Fr. Cirino also emphasized that it is not our task in life to "find this blessing, but to name it and nurture it."

After I returned from the pilgrimage, I still struggled to understand what it meant to "name this blessing." If the concept of being born in goodness is already named as our original blessing, then how am I to name it for myself, and, most importantly, how am I to claim it?

I later spent time with Sr. Rhea Emmer, CSA, DMin, RN, co-creator and director of the RISEN (Re-Investing Spirituality and Ethics in our Networks) program for The Center To BE, an inclusive spirituality center in Fond du Lac, Wisconsin. Sr. Emmer helped me to clarify that naming our original blessing means to truly believe we are all, indeed, good. By believing we are innately good, natural behaviors follow that allow us to live a fulfilling and rewarding life. Sr. Emmer helped me to understand that it is through our personal preferences, which shape our behaviors, that we learn how to claim this blessing.

For me, the personal preference is simple: compassion towards those who struggle with illness. The act of compassion is the result of me naming and claiming my original blessing. I'm going to guess that many other nurses would also name compassion as the manifestation of their original blessing.

Nurses convey compassion to patients in even the smallest of actions. We have been referred to as "angels in comfortable shoes" through the profession's devotion to performing these acts of compassion. Writing in the Journal of Christian Nursing, authors Chelsea Harris and Mary T. Quinn Griffin describe a nurse's ability to conceptualize compassion through his or her innate capacity to nurture and embrace another person's suffering.4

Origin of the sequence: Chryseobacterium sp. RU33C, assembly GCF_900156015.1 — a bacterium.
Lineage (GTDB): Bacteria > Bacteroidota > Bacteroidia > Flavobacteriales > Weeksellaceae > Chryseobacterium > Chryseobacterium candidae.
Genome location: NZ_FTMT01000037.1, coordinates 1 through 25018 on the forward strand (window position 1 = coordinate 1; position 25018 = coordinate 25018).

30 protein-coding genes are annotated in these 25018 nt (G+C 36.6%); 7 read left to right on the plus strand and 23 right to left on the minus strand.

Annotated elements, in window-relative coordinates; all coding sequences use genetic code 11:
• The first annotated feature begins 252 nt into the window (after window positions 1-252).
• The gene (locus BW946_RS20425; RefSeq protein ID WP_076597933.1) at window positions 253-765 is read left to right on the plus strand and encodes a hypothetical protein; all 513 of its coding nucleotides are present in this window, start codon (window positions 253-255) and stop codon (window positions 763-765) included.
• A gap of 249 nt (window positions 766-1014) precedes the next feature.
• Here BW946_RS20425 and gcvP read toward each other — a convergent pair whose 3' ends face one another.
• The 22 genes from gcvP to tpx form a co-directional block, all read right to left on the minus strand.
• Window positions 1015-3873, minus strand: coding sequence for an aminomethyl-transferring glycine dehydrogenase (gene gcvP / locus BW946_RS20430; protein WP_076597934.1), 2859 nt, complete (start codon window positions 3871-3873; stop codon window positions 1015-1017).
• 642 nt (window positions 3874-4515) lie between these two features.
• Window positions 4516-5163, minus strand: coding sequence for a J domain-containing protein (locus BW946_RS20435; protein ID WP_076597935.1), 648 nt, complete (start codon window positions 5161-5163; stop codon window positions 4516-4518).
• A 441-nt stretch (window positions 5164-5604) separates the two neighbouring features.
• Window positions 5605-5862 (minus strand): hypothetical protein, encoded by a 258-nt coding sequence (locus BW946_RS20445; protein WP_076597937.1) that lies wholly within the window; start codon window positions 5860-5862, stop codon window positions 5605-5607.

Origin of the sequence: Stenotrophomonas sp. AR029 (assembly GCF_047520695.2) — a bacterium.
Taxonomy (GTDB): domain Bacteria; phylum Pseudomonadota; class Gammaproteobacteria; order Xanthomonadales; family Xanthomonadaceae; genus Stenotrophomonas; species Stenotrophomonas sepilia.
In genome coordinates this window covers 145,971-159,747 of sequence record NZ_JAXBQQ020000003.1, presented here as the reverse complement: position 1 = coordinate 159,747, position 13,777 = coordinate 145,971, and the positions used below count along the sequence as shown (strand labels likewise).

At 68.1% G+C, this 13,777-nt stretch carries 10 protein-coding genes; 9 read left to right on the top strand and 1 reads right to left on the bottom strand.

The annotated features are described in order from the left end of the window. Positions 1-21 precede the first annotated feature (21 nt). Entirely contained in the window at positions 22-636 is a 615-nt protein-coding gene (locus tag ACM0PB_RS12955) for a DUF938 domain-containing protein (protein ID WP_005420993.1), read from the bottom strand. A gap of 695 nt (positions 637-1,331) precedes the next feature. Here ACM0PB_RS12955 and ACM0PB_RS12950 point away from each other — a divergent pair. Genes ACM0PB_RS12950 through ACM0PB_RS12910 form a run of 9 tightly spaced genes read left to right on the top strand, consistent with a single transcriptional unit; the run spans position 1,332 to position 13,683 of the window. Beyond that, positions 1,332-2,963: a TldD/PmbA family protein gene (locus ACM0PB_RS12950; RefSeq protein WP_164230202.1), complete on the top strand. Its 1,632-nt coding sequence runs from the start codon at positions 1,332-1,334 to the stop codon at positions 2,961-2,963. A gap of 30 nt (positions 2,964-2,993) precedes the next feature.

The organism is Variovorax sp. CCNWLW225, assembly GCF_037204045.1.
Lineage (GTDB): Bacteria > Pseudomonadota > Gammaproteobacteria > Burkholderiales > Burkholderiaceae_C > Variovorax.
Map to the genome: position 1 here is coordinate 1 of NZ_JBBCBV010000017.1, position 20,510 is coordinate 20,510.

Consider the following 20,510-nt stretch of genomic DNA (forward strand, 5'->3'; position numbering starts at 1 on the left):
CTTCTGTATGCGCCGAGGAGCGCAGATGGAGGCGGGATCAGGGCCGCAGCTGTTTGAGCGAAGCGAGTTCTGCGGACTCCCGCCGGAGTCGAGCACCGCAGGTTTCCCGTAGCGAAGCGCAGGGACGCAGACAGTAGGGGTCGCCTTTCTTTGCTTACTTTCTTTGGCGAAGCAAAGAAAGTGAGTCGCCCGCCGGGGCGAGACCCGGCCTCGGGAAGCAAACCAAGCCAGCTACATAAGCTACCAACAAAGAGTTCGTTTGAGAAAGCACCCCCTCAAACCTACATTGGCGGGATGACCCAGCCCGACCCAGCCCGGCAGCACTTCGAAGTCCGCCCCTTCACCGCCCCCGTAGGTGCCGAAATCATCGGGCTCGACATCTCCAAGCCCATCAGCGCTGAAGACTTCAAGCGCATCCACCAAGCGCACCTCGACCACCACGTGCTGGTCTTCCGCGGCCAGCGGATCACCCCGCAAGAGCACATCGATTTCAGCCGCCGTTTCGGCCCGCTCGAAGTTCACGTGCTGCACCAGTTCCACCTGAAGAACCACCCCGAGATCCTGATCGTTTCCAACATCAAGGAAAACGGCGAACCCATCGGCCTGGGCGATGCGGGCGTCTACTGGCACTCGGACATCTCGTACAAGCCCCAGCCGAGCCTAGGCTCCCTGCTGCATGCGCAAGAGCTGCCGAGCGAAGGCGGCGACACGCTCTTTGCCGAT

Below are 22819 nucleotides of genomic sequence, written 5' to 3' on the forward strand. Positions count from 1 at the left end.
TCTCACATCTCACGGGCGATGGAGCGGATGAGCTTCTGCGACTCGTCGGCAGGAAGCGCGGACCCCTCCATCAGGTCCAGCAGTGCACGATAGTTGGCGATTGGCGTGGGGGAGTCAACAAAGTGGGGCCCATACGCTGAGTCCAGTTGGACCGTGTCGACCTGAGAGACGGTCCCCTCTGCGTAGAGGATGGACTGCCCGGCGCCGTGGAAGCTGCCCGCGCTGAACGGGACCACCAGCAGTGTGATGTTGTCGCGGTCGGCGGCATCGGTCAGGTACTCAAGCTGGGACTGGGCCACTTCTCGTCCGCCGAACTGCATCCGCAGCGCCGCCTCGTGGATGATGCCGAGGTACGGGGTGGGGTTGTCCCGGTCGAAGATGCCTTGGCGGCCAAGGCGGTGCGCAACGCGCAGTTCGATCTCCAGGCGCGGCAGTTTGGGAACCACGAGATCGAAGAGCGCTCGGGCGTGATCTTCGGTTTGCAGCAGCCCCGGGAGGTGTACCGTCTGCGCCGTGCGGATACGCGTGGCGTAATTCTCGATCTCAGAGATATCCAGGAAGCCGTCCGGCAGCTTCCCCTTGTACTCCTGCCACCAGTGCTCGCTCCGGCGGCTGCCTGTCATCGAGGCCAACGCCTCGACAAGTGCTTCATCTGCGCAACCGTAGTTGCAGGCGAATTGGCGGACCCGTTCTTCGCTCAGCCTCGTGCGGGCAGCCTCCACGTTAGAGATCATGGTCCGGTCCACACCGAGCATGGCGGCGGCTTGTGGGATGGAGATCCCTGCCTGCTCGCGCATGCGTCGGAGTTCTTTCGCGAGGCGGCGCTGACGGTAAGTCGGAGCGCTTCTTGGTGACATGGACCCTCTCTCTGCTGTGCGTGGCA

Authors of an article in Clinical Psychology Review performed a systematic literature review on the concept of compassion and proposed a five-element definition: 1) recognizing suffering; 2) understanding the universality of suffering in human experience; 3) feeling empathy for the person suffering and connecting with the distress (emotional resonance); 4) tolerating uncomfortable feelings aroused in response to the suffering person; 5) motivation to act to alleviate suffering.5

What sets the act of compassion apart from the feeling of sympathy is that it combines the acknowledgement of pain and suffering with the desire to do something to alleviate that pain or suffering. Unfortunately, compassion does not come easy, and it can be inhibited by both internal and external influences that affect our ability to remember our original blessing.

Throughout his life, St. Francis demonstrated his ability to strip away societal influences to be closer to his original blessing and his devotion to God. One notable anecdote describes St. Francis removing his expensive clothing to stand naked in front of his prosperous father, the townspeople and the bishop, declaring his devotion to God and stating that God was his one true father.6